“The Scale of Worlds” typifies Jacob Hashimoto’s “kite” works. Vertical layers of “kites”—multi-sized, circular-shaped pieces made of paper and bamboo—are threaded together and suspended between two rows of pegs, filling a square space on the wall. From afar, the “kites” resemble a patriotic-colored target. Nearing the piece reveals a contained, visual dance of individually painted and decorated circles.
This piece is at the essence of “In the Cosmic Fugue,” a solo exhibition at Rhona Hoffman Gallery that demonstrates the artist’s interest in space. His “kite” pieces hover between painting and sculpture: in this exhibition they are displayed on a wall much like a painting, but their three-dimensional quality inhabits the visitor’s space like a sculpture. These, along with the artist’s oil paintings also on show, challenge how visitors perceive and engage with dimensionality and its representation.
Hashimoto, an American artist influenced by his Japanese heritage, has long used “kites” in his practice, from sweeping site-specific works to smaller, contained pieces like these. Although each “kite” work varies in size and color, they are united in the visual experience evoked. When standing at a distance, seemingly pulsating circles generate an illusionistic quality. The circles are hypnotic, and the space is infinite. Upon moving closer, however, everything changes. The visitor focuses on the solid color or abstract design in each “kite;” the meticulous labor of threading together an incalculable number of “kites” is also discernible.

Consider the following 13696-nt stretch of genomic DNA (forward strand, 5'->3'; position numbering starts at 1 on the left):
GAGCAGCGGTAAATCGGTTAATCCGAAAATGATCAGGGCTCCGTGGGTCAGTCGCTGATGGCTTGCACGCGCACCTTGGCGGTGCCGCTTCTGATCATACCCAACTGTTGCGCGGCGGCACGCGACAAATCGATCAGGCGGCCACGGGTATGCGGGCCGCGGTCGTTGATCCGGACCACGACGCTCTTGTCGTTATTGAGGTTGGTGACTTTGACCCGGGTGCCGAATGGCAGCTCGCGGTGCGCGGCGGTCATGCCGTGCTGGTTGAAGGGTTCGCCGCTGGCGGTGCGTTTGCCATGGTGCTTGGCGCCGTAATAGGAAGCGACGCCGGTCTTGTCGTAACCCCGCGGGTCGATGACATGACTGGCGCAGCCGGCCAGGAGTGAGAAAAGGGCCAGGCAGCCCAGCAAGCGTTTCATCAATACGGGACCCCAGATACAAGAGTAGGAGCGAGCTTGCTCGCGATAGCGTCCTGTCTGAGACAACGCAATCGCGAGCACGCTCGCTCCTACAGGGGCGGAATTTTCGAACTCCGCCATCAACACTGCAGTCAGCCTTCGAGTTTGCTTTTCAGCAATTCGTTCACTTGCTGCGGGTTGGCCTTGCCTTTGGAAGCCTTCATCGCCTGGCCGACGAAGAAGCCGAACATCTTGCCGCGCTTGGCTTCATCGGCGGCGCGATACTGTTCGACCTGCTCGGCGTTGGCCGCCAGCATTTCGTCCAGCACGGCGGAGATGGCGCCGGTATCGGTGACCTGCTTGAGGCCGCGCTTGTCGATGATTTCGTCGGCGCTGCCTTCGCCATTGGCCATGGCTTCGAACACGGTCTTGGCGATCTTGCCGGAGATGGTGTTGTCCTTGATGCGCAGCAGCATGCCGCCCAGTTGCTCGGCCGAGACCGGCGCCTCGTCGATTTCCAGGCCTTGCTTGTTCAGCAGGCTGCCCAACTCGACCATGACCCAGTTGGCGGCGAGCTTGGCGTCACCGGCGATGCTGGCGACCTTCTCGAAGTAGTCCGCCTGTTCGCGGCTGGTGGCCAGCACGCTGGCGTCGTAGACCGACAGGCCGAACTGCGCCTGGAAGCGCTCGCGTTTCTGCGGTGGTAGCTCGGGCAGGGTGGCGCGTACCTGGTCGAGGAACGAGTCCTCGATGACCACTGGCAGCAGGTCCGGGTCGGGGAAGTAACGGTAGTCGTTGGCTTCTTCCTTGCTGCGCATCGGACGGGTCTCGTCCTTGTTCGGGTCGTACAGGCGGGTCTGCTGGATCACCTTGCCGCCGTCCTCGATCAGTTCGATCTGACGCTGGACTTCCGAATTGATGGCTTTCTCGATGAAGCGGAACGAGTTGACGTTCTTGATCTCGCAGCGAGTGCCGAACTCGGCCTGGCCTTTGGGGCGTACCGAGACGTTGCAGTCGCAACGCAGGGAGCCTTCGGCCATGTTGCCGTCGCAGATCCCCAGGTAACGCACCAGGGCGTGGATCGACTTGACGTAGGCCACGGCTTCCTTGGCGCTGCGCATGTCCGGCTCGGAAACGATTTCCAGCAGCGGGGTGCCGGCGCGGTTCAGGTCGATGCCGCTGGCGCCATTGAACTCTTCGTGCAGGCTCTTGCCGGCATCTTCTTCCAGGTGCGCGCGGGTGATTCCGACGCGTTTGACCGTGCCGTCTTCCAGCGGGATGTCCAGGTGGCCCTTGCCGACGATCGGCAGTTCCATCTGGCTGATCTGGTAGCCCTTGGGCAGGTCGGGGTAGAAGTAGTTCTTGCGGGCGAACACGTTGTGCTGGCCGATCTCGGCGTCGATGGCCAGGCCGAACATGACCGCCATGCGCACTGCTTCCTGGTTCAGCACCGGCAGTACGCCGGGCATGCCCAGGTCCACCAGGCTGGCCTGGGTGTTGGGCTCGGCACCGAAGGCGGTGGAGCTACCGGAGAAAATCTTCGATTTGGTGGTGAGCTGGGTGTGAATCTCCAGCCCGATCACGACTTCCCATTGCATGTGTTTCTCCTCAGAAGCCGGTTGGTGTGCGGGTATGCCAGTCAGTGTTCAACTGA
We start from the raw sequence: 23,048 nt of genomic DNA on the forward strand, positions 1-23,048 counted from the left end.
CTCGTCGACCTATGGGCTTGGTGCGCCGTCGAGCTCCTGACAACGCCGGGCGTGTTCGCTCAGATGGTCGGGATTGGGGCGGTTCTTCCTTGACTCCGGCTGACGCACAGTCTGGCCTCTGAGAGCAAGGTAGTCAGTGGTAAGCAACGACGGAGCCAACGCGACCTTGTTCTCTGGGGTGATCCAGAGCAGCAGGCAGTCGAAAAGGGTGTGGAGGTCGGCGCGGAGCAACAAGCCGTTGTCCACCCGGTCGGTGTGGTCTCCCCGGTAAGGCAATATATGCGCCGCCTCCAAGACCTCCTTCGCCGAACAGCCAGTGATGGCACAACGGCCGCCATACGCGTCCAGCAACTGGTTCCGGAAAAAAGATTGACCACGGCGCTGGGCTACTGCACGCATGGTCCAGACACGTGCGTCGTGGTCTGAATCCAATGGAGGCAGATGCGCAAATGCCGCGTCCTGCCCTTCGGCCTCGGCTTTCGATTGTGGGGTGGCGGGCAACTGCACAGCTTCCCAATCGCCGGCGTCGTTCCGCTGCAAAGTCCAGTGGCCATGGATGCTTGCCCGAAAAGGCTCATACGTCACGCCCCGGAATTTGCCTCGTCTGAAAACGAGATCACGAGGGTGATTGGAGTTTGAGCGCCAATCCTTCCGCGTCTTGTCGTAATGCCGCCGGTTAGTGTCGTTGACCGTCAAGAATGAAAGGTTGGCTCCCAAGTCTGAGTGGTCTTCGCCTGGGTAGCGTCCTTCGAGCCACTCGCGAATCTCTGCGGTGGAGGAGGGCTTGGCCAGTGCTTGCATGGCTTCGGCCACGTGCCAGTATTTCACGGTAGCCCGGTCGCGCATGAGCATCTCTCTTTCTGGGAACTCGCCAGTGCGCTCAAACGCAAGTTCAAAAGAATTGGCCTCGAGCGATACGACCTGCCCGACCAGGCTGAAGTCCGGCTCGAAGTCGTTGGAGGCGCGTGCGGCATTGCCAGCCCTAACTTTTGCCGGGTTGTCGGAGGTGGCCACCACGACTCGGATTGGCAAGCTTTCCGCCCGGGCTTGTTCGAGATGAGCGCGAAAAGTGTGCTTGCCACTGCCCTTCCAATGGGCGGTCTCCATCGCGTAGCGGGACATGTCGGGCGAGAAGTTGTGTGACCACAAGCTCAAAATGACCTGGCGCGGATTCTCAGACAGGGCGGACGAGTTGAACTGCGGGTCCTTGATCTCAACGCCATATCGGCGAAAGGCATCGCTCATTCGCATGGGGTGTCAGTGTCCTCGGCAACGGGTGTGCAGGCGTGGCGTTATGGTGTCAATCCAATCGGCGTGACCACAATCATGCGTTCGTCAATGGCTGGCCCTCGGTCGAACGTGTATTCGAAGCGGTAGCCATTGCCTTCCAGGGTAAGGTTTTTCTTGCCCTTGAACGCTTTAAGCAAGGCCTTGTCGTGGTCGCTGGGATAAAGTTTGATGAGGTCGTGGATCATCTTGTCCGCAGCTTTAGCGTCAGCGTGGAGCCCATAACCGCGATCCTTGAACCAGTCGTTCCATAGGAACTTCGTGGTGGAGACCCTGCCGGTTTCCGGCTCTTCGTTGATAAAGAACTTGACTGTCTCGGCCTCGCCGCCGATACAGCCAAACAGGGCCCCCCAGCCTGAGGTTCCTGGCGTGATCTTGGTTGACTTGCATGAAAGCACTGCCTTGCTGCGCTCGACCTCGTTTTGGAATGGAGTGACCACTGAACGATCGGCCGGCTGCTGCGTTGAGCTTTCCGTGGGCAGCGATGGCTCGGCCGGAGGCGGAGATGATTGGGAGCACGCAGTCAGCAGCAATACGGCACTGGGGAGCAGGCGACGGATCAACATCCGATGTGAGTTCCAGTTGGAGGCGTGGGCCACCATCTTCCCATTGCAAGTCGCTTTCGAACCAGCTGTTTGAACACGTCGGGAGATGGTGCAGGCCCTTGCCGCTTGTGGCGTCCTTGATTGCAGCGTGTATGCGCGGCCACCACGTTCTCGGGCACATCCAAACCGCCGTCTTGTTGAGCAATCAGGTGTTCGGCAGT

The decision to include Hashimoto’s paintings emphasizes the artist’s concern with space. The oil paintings contain hints of Modernism: flatness emanates, and the illusionism found in his “kite” works is absent, thereby drawing attention to the medium itself. The paintings lack the visual appeal the “kite” works offer, but they serve a critical role: underscoring how different mediums differently question the perception of space.
Although this show does not feature Hashimoto’s larger, site-specific “kite” pieces, it provides several examples of his eminent style. To that end, “In the Cosmic Fugue” successfully explores the many dimensions of space, while also providing visitors with a beautiful and thought-provoking experience. (Amy Haddad)
Through December 19 at Rhona Hoffman Gallery, 118 North Peoria
Elliot J. Reichert is a Chicago-based curator, critic, and editor. He is a currently Curator of Contemporary Art at the Eskenazi Museum of Art, Indiana Unversity, and Hatch Projects Curatorial Resident at the Chicago Artist Coalition. Formerly, he was Art Editor of Newcity and Assistant Curator at the Block Museum of Art, Northwestern University. His writing has been published in The Brooklyn Rail, the Journal of Visual Culture, and Newcity.